There’s been a lot of discussion regarding WordPress AMP particularly in the Advanced WordPress Facebook group.
Some of the questions involved errors with existing plugins, but more importantly confusions with what WordPress AMP plugins should do. While the community was very helpful and answered these questions it’s important to at least acknowledge and respond to these confusions:
- “I’m putting the finishing touches to a WordPress template I designed and am in the process of getting it looking great for Mobile screens. Now that Google has released AMP for WordPress should I just install the AMP plugin rather than continue to fiddle with the code?”
- “Accelerated Mobile Pages is a clear winner here because it creates AMP version of the home page and other standard pages along with posts. Whereas, AMP by Automattic creates AMP version of only posts.“
First of, WordPress AMP plugins are not a replacement for a responsive website. It’s simply another interface to read news articles and blog posts that Google will link to on it’s search results.
Secondly the AMP implementation itself does not support any other kind of content besides “news articles”. Where blog posts fall under.
If you have a Custom Post Type that serves a similar purpose as a news or blog article, you might consider AMP support for that CPT also.
Where AMP falls short
There are some issues with the format, more specifically from a moral point of view.
I think this article by Yoast emphasizes better the problems with the AMP format, but in short:
- it restricts on what you can do and offer to YOUR readers over the internet
- it benefits a few large companies
- there are only 5 advertisement platforms currently supported, 2 owned by Google
- not all analytics will work with AMP
mobile search results are influenced by the lack or presence of an AMP version of your articles
Regardless of these issues Google is pushing quite hard for Accelerated Mobile Pages to the point that mobile search results are influenced by the lack or presence of an AMP version of your articles.
WordPress AMP Plugins
When it comes to WordPress AMP plugins, there are four main things we need to consider:
- the actual /amp version of your posts
- integration with your SEO plugin so the AMP pages have the proper meta data attached to them
- integration with your Google Analytics or Analytics software so you can track how much traffic your WordPress AMP versions are getting
- Plugin for displaying AMP ads if you’re a publisher
Developed by Automattic this plugin is a good plugin to add AMP support for your site.
Activating the plugin, all posts on your site get AMP-compatible versions, accessible by appending /amp/ to the end your post URLs.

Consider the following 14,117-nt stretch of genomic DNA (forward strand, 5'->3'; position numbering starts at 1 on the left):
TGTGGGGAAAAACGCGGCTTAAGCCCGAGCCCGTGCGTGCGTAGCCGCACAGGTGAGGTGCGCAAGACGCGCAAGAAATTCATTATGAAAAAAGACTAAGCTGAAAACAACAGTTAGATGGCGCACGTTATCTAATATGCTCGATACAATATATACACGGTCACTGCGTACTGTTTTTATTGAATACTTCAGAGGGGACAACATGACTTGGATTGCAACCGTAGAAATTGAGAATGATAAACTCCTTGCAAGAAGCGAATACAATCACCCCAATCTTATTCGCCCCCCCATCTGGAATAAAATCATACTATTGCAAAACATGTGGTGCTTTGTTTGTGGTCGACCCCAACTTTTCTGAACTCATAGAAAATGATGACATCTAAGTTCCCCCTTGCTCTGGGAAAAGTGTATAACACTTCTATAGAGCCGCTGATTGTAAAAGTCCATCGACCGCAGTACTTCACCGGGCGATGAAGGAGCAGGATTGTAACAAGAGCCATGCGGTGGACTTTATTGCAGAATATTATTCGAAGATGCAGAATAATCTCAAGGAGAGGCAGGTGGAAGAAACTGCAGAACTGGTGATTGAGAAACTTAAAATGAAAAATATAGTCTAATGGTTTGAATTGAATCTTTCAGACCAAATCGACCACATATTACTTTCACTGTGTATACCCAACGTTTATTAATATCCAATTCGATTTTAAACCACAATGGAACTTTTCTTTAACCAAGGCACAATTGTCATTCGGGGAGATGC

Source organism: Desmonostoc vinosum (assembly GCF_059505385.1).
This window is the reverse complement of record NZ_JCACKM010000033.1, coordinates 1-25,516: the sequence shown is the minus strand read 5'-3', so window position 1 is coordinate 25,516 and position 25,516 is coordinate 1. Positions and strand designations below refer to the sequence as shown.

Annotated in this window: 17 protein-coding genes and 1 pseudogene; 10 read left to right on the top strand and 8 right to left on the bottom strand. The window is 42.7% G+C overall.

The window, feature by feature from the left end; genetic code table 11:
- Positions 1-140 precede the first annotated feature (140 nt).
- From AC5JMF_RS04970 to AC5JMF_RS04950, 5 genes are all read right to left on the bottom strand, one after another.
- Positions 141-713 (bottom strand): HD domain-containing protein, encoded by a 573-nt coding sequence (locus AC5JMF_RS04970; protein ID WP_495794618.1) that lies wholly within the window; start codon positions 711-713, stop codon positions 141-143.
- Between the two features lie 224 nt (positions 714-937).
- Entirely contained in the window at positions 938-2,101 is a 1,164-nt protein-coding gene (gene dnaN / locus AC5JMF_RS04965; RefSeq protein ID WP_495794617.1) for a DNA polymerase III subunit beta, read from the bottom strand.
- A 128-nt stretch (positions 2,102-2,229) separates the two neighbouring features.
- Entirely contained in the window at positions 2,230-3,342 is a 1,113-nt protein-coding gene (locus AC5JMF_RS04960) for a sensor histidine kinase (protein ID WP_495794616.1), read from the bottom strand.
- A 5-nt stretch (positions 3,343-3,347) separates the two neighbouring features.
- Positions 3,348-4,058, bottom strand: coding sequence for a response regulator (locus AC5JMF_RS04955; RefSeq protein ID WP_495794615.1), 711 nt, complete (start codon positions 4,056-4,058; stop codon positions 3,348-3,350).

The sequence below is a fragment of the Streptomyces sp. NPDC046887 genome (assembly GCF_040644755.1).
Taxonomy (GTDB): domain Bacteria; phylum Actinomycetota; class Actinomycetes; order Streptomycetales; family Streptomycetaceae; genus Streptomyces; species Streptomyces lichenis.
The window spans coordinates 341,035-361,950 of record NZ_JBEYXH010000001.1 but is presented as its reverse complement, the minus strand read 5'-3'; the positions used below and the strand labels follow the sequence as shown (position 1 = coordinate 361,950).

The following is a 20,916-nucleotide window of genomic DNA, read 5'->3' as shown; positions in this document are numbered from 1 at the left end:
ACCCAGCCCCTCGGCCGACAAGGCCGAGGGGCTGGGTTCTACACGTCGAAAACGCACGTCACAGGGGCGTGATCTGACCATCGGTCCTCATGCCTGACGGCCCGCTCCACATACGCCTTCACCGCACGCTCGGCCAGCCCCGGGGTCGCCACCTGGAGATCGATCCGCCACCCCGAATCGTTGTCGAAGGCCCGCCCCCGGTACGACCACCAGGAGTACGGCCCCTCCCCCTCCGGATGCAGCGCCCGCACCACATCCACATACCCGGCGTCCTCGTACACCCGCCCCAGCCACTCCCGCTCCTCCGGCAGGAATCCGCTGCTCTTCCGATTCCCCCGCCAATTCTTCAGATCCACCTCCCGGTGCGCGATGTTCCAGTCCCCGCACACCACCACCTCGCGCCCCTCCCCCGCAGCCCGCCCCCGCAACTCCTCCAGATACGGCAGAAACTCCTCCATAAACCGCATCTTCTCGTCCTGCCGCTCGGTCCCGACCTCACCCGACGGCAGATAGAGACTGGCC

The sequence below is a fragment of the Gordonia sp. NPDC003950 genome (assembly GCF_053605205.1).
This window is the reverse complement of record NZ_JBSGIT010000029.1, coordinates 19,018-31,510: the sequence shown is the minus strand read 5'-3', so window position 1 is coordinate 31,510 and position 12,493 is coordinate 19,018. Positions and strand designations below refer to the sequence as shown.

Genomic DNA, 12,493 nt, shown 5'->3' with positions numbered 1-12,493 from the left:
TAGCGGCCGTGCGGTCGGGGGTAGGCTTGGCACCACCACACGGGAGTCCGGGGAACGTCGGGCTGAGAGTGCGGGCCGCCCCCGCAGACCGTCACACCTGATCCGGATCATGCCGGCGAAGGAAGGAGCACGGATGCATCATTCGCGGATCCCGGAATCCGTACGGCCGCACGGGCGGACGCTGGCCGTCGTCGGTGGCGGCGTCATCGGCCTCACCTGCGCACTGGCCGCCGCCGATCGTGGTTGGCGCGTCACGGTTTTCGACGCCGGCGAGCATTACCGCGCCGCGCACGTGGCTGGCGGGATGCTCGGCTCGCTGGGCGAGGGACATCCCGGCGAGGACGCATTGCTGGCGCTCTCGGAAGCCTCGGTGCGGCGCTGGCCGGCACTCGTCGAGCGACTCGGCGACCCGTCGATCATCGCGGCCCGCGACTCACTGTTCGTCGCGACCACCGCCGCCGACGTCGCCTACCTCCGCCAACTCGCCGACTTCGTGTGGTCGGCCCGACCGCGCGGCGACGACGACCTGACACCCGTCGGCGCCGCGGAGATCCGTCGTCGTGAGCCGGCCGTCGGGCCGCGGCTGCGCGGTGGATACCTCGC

A cool feature is that it uses the site logo defined in the customizer.
There are no settings. you get the bare minimum styling and besides the logo no branding options what so ever. Since the AMP project encourages form over function, this will work for most websites out there.
This plugin requires the AMP plugin to be installed, then extends upon it and offers 3 main features that are really important:
- you can style the AMP article with your branding
- allows you to serve Facebook and Google Adsense ads
Styling wise, there’s support for the logo, font choice between serif and sans-serif, plus a few color so at least we’re using the brand’s colors.
It’s important to see what response our articles get from our readers and analytics is a must have for WordPress AMP articles.
Currently there’s support for: Google Analytics, Chartbit, Parsly as well as the possibility to add a different AMP supported analytics tracking.
There is a way to do this via hooks and filters but unless you have a good reason to hard-code this, using the PageFrog plugins make a lot more sense.
Lastly, adding ads thus getting revenue from your content is also possible, however the choices are limited. This is a limitation of the AMP format and I’m sure support for other ad networks will be available in the future.
Other features of the PageFrog WordPress AMP plugin are:
- possibility to select to enable AMP format for other post types, even custom ones created with other plugins
- similar support for Facebook Instant Articles that’s currently in closed beta
This plugin makes sure the default WordPress AMP plugin uses the proper Yoast SEO metadata. Without this, things like canonical links setup with Yoast SEO might not work correctly.
Currently I personally don’t know of AMP support from other SEO plugins, however, if you know of any other ones, just leave a comment.
Other WordPress AMP Plugins
- AMP Analytics – Extend AMP to support analytics on your WordPress site – Google Analytics supported
- Accelerated Mobile Pages ( AMP ) for WordPress – Creating a AMP theme for your WordPress site
Regardless of what we think of the AMP project, it’s here to stay and sites that write news or blog posts will need to have this enabled, or risk being penalized in mobile search results.
While the loading speed of AMP articles can not be dismissed, I personally find the limitations troubling and I’m not the only one.
We’re giving up control over the interaction we want for our users to have with our website. And that alone is reason enough to pause and think about it.
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